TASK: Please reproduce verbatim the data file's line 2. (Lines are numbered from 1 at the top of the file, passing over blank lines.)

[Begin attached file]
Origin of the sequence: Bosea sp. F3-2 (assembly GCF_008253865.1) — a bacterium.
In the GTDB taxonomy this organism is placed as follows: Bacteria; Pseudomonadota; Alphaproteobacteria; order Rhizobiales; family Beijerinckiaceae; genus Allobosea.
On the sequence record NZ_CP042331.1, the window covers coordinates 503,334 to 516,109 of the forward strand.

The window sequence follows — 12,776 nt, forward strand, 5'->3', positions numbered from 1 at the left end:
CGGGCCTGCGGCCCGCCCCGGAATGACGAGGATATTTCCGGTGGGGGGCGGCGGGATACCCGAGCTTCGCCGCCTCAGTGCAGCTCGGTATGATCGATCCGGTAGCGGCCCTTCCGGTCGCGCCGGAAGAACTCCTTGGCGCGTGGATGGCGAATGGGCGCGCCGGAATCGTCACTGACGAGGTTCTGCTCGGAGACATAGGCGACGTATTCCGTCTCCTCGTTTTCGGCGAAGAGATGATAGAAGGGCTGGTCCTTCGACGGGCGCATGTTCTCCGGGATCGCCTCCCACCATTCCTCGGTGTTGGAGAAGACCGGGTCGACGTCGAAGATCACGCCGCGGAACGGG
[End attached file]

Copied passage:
In the GTDB taxonomy this organism is placed as follows: Bacteria; Pseudomonadota; Alphaproteobacteria; order Rhizobiales; family Beijerinckiaceae; genus Allobosea.